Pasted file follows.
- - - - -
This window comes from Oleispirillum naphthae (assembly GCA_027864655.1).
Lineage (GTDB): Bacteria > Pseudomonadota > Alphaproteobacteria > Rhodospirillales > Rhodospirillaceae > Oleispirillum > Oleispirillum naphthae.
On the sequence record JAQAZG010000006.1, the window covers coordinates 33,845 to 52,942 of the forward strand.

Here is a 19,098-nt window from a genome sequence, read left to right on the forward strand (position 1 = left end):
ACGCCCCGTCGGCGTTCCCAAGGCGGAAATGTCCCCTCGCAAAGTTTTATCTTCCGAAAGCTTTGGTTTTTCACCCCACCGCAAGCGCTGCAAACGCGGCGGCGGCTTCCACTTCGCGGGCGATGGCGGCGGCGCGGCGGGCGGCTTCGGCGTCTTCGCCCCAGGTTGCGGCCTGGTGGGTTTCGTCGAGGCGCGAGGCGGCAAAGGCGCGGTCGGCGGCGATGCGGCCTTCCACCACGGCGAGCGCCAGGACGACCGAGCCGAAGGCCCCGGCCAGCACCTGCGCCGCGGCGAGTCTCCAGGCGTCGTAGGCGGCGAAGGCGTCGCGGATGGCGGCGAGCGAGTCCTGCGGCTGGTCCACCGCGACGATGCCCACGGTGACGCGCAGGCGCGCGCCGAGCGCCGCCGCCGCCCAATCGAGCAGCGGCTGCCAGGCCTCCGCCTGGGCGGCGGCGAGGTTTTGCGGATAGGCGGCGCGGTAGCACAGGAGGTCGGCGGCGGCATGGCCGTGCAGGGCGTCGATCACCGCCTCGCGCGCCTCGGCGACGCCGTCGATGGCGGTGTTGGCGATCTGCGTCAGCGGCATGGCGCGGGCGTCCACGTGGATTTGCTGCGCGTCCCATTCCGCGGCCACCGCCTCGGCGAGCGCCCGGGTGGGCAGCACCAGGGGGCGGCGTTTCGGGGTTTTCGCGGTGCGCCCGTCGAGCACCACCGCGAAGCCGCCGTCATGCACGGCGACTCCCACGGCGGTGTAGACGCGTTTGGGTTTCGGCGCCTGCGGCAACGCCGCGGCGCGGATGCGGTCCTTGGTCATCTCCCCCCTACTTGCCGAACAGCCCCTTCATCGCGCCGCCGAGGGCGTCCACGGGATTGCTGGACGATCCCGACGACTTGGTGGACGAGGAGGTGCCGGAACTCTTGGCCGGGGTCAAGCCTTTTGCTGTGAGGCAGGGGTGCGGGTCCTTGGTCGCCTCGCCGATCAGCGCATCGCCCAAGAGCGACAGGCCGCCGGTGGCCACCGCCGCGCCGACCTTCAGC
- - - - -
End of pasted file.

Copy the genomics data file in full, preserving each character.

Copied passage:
This window comes from Oleispirillum naphthae (assembly GCA_027864655.1).
Lineage (GTDB): Bacteria > Pseudomonadota > Alphaproteobacteria > Rhodospirillales > Rhodospirillaceae > Oleispirillum > Oleispirillum naphthae.
On the sequence record JAQAZG010000006.1, the window covers coordinates 33,845 to 52,942 of the forward strand.

Here is a 19,098-nt window from a genome sequence, read left to right on the forward strand (position 1 = left end):
ACGCCCCGTCGGCGTTCCCAAGGCGGAAATGTCCCCTCGCAAAGTTTTATCTTCCGAAAGCTTTGGTTTTTCACCCCACCGCAAGCGCTGCAAACGCGGCGGCGGCTTCCACTTCGCGGGCGATGGCGGCGGCGCGGCGGGCGGCTTCGGCGTCTTCGCCCCAGGTTGCGGCCTGGTGGGTTTCGTCGAGGCGCGAGGCGGCAAAGGCGCGGTCGGCGGCGATGCGGCCTTCCACCACGGCGAGCGCCAGGACGACCGAGCCGAAGGCCCCGGCCAGCACCTGCGCCGCGGCGAGTCTCCAGGCGTCGTAGGCGGCGAAGGCGTCGCGGATGGCGGCGAGCGAGTCCTGCGGCTGGTCCACCGCGACGATGCCCACGGTGACGCGCAGGCGCGCGCCGAGCGCCGCCGCCGCCCAATCGAGCAGCGGCTGCCAGGCCTCCGCCTGGGCGGCGGCGAGGTTTTGCGGATAGGCGGCGCGGTAGCACAGGAGGTCGGCGGCGGCATGGCCGTGCAGGGCGTCGATCACCGCCTCGCGCGCCTCGGCGACGCCGTCGATGGCGGTGTTGGCGATCTGCGTCAGCGGCATGGCGCGGGCGTCCACGTGGATTTGCTGCGCGTCCCATTCCGCGGCCACCGCCTCGGCGAGCGCCCGGGTGGGCAGCACCAGGGGGCGGCGTTTCGGGGTTTTCGCGGTGCGCCCGTCGAGCACCACCGCGAAGCCGCCGTCATGCACGGCGACTCCCACGGCGGTGTAGACGCGTTTGGGTTTCGGCGCCTGCGGCAACGCCGCGGCGCGGATGCGGTCCTTGGTCATCTCCCCCCTACTTGCCGAACAGCCCCTTCATCGCGCCGCCGAGGGCGTCCACGGGATTGCTGGACGATCCCGACGACTTGGTGGACGAGGAGGTGCCGGAACTCTTGGCCGGGGTCAAGCCTTTTGCTGTGAGGCAGGGGTGCGGGTCCTTGGTCGCCTCGCCGATCAGCGCATCGCCCAAGAGCGACAGGCCGCCGGTGGCCACCGCCGCGCCGACCTTCAGC